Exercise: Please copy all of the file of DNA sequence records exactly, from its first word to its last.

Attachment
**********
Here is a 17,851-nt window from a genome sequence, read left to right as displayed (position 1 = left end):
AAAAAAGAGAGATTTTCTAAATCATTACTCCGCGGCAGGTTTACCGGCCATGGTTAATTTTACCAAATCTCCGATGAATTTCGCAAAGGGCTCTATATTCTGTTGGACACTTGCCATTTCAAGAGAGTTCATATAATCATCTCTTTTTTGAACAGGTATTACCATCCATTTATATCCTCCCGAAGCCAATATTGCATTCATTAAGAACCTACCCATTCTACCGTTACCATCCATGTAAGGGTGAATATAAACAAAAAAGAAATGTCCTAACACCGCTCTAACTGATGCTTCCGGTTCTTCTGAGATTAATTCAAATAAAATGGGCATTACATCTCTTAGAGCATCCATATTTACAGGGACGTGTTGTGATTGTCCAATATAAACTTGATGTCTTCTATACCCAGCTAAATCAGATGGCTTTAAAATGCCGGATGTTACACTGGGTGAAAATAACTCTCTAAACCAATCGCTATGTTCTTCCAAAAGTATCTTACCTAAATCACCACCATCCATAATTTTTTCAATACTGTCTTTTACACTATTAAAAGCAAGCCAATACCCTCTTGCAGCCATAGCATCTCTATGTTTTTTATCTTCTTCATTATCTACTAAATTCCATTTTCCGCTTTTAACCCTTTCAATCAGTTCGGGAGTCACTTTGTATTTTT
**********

Here is a 17,851-nt window from a genome sequence, read left to right as displayed (position 1 = left end):
AAAAAAGAGAGATTTTCTAAATCATTACTCCGCGGCAGGTTTACCGGCCATGGTTAATTTTACCAAATCTCCGATGAATTTCGCAAAGGGCTCTATATTCTGTTGGACACTTGCCATTTCAAGAGAGTTCATATAATCATCTCTTTTTTGAACAGGTATTACCATCCATTTATATCCTCCCGAAGCCAATATTGCATTCATTAAGAACCTACCCATTCTACCGTTACCATCCATGTAAGGGTGAATATAAACAAAAAAGAAATGTCCTAACACCGCTCTAACTGATGCTTCCGGTTCTTCTGAGATTAATTCAAATAAAATGGGCATTACATCTCTTAGAGCATCCATATTTACAGGGACGTGTTGTGATTGTCCAATATAAACTTGATGTCTTCTATACCCAGCTAAATCAGATGGCTTTAAAATGCCGGATGTTACACTGGGTGAAAATAACTCTCTAAACCAATCGCTATGTTCTTCCAAAAGTATCTTACCTAAATCACCACCATCCATAATTTTTTCAATACTGTCTTTTACACTATTAAAAGCAAGCCAATACCCTCTTGCAGCCATAGCATCTCTATGTTTTTTATCTTCTTCATTATCTACTAAATTCCATTTTCCGCTTTTAACCCTTTCAATCAGTTCGGGAGTCACTTTGTATTTTT